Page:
Workshop Details
Biological Physics of Chromosomes (In-person Participation)
06/05/2023 - 06/09/2023
Meeting Description:

The three-dimensional (3D) genome organization plays an essential role in all DNA-mediated processes in eukaryotic organisms, including gene transcription, regulation, and replication. Advances in sequencing and imaging techniques have greatly improved its high-resolution characterization, revealing intricate structural features at various scales. Much progress has been made towards unraveling the mechanisms of genome folding and identifying molecular players that affect 3D genome organization in response to different environmental and developmental clues.

Despite the remarkable progress, many questions regarding the genome structure and how the genome folds remain to be addressed. Globally, the genome organization appears to be poised on the border between order and disorder. While many studies have uncovered non-random structural features, the genomic DNA is structurally amorphous and does not adopt a single unique conformation. How specific interactions emerge from a large pool of non-specific contacts is mostly unknown. It is tempting to assume that the genome adopts a similar sequence-to-structure relationship that has been widely accepted for proteins. If so, what exactly are the physico-chemical properties that dictate the genome organization? The answer to this question is not apparent and cannot be simply the genomic sequence of nucleotides. Epigenetic modifications may be the key to forming distinct genome organizations that encode unique gene expression profiles in cells with identical DNA sequences. Equally essential questions arise at smaller scales on the level of single genes (-10 kb). While a seemingly more straightforward problem, mapping the ensemble of 3D structures of a string of nucleosomes remains challenging. There is an ongoing debate regarding whether chromatin adopts the same set of conformations in situ and in vitro. Interactions with protein molecules inside the nucleus may drive chromatin into phase-separated condensates, rendering high-resolution structural characterization challenging due to its dynamic nature. Addressing these questions will improve our understanding of gene regulatory mechanisms, promising to uncover novel genome engineering approaches that will aim to alter the genome organization for more targeted therapeutic approaches.

This workshop will bring both experimental and theoretical experts to discuss the latest developments and the most pressing problems in the exciting field of large-scale genome organization. We strive to promote close collaborations between groups to help interpret experimental results, critically evaluate existing hypotheses, and propose novel theoretical approaches that may inspire new experiments.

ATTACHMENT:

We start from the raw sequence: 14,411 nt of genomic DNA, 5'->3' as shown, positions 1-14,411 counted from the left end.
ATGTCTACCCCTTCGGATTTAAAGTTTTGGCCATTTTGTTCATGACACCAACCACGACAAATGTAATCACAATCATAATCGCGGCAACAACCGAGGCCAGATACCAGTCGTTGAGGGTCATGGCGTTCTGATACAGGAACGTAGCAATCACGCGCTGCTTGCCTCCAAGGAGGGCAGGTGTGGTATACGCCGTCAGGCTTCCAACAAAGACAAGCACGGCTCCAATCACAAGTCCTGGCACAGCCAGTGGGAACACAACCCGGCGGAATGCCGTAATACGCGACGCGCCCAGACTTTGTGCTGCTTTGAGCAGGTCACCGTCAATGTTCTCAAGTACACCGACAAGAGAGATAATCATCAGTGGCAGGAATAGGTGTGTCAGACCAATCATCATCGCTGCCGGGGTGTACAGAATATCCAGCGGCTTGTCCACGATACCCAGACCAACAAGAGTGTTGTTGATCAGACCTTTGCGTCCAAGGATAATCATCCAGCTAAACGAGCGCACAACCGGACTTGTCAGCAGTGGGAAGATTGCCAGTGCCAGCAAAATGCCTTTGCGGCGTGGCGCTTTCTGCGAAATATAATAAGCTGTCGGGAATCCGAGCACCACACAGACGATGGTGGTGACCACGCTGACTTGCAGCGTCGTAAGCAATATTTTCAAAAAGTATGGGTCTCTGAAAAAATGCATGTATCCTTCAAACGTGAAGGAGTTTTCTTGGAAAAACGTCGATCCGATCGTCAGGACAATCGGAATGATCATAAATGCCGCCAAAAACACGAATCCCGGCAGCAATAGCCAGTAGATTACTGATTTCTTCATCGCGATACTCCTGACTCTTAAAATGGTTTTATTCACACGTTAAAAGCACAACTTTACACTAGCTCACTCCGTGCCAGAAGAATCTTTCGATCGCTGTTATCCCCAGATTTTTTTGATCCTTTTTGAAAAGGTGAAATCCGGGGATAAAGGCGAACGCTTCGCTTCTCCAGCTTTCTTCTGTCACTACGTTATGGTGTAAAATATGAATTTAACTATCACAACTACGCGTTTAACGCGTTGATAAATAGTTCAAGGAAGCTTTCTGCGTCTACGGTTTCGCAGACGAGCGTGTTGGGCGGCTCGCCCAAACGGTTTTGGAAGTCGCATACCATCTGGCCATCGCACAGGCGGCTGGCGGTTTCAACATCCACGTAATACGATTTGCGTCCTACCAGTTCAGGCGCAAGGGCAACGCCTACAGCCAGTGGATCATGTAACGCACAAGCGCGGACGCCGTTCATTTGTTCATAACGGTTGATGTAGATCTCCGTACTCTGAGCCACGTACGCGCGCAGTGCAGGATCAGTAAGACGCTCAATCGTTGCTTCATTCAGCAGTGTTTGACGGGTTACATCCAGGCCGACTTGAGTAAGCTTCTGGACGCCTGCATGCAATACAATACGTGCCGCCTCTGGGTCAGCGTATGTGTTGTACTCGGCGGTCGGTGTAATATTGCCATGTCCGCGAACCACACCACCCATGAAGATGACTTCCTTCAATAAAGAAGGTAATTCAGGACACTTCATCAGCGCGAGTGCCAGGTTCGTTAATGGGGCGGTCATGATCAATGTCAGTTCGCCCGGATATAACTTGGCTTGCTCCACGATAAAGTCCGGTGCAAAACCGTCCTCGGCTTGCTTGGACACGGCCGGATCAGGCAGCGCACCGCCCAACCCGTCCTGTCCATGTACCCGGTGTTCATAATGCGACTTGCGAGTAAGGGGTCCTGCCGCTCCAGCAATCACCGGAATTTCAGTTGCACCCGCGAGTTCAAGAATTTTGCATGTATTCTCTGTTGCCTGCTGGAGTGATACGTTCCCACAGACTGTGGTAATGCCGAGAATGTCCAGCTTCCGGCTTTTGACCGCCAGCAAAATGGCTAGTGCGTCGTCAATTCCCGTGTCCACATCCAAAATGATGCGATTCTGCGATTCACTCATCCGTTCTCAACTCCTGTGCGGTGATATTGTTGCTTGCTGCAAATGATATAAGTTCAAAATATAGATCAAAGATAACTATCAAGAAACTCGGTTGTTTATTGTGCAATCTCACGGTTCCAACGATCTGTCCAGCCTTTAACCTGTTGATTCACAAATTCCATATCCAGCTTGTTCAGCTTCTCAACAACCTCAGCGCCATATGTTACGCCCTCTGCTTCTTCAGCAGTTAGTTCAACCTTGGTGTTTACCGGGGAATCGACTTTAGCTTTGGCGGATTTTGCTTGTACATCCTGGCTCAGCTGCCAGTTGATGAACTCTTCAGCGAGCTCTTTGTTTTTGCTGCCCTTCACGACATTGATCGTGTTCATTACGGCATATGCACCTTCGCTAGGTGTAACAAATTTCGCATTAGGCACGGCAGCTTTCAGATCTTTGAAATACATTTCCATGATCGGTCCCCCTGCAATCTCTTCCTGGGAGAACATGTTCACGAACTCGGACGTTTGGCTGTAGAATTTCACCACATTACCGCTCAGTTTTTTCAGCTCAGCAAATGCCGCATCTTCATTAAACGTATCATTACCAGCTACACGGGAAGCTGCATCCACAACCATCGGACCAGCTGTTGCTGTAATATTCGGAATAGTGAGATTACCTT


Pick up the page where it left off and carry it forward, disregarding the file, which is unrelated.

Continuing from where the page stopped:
We wish to ensure an intimate workshop setting, with no more than 20 to 25 participants. If you are interested in attending, but have not received an invitation, please contact the workshop organizer before registering.

Telluride Science is about expanding the frontiers of science, exploring new ideas, and building collaborations. The workshop schedule will allow for substantial unstructured time for participants to talk and think. All participants are expected to stay for the entire duration of the workshop. Scientists are encouraged to consider bringing family or friends. Telluride offers a number of options for children's camps (including Telluride Academy, Aha School for the Arts, and Pinhead Institute). There is more information on childcare, camps, and family activities on Telluride Science's website. Feel free to contact Telluride Science's staff to help with any planning and/or coordinating care.

Supporting Files:

Meeting Venue:

Telluride Intermediate School
721 West Colorado Ave Telluride, CO 81435

Biological Physics of Chromosomes (In-person Participation) Registered Meeting Participants:
Participant Organization
Audit, Benjamin Laboratoire de physique, CNRS
Bai, Lu Penn State university
Belmont, Andrew University of Illinois, Urbana-Champaign
Boettiger, Alistair Stanford University
Cédric, VAILLANT Laboratory of Physics - ENS Lyon
Dudko, Olga University of California San Diego
Hendzel, Michael University of Alberta
Jost, Daniel CNRS
Liu, Zhe J. Janelia Research Campus/HHMI
Maeshima, Kazuhiro National Institute of Genetics
Marko, John F. Northwestern University
Morozov, Alexandre Rutgers University
Shenoy, Vivek UPenn
Zhang, Bin Massachusetts Institute of Technology
Zidovska, Alexandra New York University

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